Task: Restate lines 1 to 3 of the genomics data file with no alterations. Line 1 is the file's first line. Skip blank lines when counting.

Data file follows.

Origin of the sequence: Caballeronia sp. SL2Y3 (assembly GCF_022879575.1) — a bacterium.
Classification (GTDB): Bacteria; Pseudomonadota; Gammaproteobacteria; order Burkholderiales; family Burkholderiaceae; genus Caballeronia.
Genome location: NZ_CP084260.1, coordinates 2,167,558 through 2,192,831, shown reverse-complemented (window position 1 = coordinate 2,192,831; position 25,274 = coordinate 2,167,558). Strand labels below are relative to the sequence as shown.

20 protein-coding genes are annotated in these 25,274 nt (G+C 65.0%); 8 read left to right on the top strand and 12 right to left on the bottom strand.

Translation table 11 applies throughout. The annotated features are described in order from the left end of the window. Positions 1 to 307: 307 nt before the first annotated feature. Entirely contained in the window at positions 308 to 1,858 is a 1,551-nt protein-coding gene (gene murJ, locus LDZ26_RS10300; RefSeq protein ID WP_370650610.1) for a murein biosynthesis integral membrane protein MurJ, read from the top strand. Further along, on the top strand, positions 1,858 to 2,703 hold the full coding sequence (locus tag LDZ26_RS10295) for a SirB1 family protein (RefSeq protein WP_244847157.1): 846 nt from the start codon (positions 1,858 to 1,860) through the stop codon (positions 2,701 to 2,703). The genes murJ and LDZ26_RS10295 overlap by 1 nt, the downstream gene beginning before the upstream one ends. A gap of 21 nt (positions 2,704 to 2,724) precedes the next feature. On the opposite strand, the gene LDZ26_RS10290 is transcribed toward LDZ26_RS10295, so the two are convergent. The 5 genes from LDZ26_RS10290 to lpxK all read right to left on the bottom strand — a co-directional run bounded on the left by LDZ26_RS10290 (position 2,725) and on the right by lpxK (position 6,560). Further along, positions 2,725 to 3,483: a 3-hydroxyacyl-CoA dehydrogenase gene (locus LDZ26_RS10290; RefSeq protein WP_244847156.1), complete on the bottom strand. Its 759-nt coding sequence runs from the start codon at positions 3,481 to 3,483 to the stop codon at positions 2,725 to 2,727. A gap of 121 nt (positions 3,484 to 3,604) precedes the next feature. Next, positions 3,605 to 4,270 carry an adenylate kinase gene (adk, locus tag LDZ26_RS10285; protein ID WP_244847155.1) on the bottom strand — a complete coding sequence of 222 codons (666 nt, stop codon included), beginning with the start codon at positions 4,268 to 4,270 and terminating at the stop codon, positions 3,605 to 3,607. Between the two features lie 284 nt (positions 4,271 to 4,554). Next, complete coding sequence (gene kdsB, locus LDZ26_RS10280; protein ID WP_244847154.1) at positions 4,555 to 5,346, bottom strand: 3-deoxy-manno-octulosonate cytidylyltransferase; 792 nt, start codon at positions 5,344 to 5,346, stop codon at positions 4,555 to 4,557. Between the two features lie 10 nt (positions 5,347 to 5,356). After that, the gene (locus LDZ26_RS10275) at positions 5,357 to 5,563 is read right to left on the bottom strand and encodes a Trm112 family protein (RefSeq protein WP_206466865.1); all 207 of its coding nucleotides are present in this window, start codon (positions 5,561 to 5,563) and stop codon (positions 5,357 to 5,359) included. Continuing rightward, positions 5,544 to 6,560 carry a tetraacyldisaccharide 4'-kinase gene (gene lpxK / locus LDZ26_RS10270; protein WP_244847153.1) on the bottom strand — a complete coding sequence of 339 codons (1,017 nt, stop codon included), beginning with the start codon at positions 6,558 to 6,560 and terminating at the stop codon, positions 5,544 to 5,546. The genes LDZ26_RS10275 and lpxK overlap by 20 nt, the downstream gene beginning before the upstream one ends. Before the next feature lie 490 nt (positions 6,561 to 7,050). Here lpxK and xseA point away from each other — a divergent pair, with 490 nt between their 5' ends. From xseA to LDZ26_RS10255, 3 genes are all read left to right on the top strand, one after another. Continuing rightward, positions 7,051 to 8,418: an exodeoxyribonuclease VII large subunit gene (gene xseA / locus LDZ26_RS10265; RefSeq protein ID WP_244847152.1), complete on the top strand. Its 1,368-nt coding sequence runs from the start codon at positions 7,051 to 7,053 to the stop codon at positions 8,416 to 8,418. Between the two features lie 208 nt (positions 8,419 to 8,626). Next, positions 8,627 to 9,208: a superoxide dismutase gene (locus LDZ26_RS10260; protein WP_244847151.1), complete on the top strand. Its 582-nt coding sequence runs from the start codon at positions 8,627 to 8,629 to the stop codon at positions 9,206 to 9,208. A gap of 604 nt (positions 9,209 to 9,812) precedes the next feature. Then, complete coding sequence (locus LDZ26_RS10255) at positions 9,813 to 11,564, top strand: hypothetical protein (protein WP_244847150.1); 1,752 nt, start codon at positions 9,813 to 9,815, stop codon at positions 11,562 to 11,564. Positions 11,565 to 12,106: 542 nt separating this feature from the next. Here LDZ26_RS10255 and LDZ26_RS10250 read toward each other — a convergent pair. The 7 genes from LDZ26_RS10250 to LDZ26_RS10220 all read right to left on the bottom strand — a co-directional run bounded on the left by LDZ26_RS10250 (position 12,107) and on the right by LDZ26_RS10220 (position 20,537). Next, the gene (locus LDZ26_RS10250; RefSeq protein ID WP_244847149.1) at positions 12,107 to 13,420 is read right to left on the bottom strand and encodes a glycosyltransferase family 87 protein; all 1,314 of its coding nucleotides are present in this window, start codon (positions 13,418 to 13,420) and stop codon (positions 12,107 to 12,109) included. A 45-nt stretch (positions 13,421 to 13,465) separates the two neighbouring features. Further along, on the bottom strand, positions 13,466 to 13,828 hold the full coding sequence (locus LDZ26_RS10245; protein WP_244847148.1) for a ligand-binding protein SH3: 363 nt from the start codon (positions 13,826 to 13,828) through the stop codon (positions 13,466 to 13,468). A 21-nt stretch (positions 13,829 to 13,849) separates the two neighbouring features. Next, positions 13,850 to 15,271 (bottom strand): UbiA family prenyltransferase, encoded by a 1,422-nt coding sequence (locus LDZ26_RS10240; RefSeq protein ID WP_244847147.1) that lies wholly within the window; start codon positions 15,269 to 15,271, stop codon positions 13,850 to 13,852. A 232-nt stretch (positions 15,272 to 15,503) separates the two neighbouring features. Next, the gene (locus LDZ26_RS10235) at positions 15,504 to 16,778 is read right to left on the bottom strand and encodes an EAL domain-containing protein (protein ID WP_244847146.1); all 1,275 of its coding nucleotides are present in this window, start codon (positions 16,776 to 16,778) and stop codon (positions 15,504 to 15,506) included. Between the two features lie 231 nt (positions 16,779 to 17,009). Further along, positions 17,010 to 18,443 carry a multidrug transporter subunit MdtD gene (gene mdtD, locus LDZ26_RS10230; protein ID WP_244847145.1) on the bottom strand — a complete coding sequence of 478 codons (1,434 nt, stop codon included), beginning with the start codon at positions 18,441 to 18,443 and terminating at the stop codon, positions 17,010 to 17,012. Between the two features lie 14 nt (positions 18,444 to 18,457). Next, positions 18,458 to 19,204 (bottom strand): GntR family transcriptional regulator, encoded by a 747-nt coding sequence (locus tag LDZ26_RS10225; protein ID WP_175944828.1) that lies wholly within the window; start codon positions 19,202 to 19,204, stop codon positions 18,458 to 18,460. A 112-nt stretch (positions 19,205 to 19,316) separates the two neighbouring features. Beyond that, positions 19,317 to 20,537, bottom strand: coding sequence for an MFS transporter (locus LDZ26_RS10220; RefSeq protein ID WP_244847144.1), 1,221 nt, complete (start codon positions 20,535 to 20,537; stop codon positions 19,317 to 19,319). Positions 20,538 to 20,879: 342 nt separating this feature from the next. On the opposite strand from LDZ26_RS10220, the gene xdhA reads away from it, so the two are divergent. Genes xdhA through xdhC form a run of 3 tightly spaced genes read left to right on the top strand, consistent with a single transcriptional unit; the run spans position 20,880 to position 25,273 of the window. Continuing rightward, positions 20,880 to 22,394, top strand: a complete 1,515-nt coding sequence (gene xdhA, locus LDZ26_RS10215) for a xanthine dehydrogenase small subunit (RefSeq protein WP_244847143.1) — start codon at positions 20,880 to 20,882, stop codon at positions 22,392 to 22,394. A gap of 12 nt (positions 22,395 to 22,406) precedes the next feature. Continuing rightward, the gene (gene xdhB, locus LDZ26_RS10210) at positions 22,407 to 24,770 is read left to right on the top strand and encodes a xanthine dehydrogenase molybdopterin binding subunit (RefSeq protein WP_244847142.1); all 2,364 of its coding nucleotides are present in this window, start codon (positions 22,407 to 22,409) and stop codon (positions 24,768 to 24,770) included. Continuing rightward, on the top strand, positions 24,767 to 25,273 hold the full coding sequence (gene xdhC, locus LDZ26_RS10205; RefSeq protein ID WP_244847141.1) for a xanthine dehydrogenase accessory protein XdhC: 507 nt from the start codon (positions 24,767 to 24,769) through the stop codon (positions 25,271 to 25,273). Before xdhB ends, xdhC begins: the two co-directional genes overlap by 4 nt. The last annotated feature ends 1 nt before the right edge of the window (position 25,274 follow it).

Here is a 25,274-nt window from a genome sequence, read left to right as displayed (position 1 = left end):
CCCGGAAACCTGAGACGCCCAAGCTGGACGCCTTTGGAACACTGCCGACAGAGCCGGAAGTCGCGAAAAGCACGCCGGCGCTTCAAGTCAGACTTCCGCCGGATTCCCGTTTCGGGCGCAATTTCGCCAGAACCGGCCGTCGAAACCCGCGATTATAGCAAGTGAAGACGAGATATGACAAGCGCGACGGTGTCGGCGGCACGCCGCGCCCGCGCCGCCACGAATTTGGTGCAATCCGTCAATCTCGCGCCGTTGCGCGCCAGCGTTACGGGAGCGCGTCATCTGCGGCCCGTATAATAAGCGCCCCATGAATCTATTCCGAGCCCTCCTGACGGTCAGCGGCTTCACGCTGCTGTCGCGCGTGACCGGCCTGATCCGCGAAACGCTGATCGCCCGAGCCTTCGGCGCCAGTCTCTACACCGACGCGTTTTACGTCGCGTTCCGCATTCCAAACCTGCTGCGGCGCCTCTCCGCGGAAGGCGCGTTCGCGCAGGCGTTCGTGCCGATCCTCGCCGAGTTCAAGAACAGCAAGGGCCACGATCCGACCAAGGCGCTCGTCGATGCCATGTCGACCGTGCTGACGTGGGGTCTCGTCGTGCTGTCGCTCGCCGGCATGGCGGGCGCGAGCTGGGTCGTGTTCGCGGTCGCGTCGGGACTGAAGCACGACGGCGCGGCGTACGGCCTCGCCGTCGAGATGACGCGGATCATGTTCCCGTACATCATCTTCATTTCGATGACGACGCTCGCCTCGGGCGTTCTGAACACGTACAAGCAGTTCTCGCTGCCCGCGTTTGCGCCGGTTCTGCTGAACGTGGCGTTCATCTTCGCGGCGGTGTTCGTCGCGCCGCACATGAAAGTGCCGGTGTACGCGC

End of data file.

Origin of the sequence: Caballeronia sp. SL2Y3 (assembly GCF_022879575.1) — a bacterium.
Classification (GTDB): Bacteria; Pseudomonadota; Gammaproteobacteria; order Burkholderiales; family Burkholderiaceae; genus Caballeronia.
Genome location: NZ_CP084260.1, coordinates 2,167,558 through 2,192,831, shown reverse-complemented (window position 1 = coordinate 2,192,831; position 25,274 = coordinate 2,167,558). Strand labels below are relative to the sequence as shown.